The kids are grown, now what?: Female Genital Mutilation: A Human Rights Issue

Tuesday, January 22, 2013

Female Genital Mutilation: A Human Rights Issue

Female genital mutilation is a term used to describe injury to, or partial or full removal of external female genitalia when it is not medically necessary. FGM violates the right to physical integrity, and health and safety. It is a life-altering, life-threatening act of violence. FGM has been illegal in the U.K. since 1985, but enforcement remains problematic.

Female Genital Mutilation and the Law
In the U.K., FGM has been a criminal act since the Prohibition of Female Circumcision Act of 1985. The Female Genital Mutilation Act of 2003 closed a loophole that allowed girls to be taken abroad for FGM.

The act covers the following offences:

·         to excise, infibulate, or otherwise mutilate the whole or any part of a girl's labia majora, labia minora or clitoris;

·         to aid, abet, counsel or procure a girl to excise, infibulate or otherwise mutilate the whole or any part of her own labia majora, labia minora or clitoris;

·         to aid, abet, counsel or procure the performance outside the UK of a relevant FGM operation.

Exceptions are made for medical personal who deem the operation necessary, but only for health reasons. Penalties range from fines to 14 years in prison.

Enforcement of Female Genital Mutilation Act
Although there has been progress since 1985, enforcement remains inadequate. Girls who undergo FGM are usually under age 18, and are frequently victims of other crimes, including sexual offences and forced marriage. Young girls who fear retaliation are reluctant to cooperate with prosecutors. Teachers and school administrators have a hard time detecting cases of FGM, since it often occurs before a girl enters the school system.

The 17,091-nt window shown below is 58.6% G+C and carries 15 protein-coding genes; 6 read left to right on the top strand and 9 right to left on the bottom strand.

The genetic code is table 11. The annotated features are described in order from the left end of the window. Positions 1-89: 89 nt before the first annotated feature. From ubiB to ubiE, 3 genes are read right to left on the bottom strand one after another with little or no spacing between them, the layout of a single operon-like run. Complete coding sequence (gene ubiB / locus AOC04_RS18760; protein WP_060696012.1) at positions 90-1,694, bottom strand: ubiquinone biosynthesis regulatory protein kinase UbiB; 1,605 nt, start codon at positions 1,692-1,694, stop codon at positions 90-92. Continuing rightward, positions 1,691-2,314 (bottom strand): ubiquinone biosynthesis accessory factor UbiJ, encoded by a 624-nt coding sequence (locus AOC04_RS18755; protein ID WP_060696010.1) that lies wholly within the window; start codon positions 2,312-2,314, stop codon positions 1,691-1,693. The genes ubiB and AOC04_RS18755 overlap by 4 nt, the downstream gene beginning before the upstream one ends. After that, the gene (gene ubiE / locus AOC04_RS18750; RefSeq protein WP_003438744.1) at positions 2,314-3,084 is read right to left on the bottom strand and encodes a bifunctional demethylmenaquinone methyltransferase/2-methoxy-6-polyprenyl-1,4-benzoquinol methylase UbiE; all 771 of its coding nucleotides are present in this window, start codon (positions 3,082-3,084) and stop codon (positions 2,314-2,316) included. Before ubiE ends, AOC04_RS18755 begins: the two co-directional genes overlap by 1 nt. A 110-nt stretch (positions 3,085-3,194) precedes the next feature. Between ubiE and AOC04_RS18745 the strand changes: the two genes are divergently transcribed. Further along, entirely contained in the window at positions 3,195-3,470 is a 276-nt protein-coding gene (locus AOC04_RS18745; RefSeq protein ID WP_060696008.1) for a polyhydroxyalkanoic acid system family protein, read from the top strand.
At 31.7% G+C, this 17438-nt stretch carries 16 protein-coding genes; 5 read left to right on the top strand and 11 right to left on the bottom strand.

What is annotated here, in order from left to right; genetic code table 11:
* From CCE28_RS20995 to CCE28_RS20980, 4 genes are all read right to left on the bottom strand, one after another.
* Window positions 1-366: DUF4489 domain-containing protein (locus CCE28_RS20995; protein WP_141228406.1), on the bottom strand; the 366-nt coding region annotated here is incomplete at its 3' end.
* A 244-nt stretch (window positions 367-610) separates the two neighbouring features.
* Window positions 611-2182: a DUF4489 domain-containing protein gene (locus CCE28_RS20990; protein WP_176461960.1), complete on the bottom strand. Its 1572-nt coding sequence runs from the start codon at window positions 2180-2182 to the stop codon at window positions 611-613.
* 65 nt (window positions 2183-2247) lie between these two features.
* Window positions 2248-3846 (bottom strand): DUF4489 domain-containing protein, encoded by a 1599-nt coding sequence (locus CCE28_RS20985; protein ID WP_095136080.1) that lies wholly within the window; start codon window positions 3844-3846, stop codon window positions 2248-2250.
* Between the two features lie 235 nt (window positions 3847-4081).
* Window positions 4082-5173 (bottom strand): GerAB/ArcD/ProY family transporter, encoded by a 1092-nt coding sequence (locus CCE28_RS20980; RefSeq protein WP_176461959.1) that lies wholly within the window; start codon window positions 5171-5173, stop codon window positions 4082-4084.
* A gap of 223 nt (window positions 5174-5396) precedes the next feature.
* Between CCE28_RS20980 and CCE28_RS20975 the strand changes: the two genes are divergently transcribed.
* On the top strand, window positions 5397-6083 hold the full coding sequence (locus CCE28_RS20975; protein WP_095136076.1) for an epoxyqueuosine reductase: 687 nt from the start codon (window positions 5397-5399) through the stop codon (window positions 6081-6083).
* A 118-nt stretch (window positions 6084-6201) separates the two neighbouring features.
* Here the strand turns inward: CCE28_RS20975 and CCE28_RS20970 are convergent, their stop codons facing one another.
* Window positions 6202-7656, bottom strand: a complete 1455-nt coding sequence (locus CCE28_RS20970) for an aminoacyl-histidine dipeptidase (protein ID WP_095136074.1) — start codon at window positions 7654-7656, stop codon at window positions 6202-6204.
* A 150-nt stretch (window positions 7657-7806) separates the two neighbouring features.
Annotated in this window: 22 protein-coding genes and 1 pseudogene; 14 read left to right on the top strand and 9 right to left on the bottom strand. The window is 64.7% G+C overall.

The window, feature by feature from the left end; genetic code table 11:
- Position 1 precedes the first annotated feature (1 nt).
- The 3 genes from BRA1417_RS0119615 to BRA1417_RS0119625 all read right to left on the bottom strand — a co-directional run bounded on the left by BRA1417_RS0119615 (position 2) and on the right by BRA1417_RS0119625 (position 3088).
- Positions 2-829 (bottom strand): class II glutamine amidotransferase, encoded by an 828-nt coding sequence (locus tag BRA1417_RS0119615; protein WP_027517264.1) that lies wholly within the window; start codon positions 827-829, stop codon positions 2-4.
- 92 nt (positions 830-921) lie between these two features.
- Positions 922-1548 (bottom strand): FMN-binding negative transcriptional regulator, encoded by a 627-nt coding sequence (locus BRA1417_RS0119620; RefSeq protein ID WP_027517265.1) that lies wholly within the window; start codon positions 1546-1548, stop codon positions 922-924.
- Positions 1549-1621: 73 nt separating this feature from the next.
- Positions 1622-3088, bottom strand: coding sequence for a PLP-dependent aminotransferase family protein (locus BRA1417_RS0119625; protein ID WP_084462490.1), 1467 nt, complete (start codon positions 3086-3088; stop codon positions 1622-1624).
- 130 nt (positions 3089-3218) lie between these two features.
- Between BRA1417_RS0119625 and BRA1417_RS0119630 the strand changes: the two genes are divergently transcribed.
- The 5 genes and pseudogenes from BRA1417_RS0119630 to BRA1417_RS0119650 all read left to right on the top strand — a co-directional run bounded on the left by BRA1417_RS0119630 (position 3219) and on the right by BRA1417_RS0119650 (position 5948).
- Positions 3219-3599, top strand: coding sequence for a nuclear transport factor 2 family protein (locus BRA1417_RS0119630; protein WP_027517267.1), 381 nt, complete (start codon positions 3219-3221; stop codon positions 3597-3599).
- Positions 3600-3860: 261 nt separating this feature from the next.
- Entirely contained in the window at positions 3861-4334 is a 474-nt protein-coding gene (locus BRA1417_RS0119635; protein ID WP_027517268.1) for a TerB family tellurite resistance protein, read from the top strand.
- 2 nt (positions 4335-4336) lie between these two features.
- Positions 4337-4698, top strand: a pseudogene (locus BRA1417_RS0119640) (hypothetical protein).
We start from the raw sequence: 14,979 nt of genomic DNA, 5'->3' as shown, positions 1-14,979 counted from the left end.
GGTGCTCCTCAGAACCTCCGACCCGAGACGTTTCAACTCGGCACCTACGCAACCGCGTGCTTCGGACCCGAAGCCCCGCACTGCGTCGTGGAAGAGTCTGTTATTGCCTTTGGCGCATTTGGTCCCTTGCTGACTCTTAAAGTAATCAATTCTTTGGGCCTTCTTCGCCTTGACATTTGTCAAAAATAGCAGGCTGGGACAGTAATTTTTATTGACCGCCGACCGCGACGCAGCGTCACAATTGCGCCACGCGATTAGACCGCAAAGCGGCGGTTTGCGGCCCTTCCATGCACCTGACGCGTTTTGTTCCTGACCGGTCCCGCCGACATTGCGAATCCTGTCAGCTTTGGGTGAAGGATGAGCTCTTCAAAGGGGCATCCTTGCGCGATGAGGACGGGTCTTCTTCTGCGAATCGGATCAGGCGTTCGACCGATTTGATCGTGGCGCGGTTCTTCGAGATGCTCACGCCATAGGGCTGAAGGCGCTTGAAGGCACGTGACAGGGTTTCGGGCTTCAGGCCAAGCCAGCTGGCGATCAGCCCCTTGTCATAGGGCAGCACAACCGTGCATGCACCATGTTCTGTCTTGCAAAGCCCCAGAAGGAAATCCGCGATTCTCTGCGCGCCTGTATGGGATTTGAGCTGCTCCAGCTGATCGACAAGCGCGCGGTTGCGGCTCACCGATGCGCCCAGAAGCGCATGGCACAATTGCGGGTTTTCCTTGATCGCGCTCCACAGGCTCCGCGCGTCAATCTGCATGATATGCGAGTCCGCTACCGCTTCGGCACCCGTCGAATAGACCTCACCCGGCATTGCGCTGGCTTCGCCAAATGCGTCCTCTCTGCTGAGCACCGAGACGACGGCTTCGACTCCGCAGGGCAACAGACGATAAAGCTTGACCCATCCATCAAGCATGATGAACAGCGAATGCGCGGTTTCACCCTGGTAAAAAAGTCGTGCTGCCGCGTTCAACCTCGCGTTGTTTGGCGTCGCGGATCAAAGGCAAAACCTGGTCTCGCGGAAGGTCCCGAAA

Due to the secrecy involved, the crime is under reported and statistics are lacking. The Department of Health estimates that 80,000 girls and women in the U.K. are at risk of FGM.

Authorities are facing increasing pressure from the public to fully enforce the Act – with or without the cooperation of the victims.

A Victim Speaks Out
Thirty-year-old Aissa Edon was a victim of FGM at the age of six. She tells how two people held her down as another performed the cutting on her and on her one-year-old sister.

"I have a memory of the pain, the blood, my sister shouting and my own shouting because it was so painful. It is like a bad dream but it is in my memory for life," she told The Independent. "I was always in pain for years as I had a problem with my bladder and urinary tract because of the Female Genital Mutilation and I had to have an operation. […] I want to help other ladies. I feel complete but I don't want girls to go through this."


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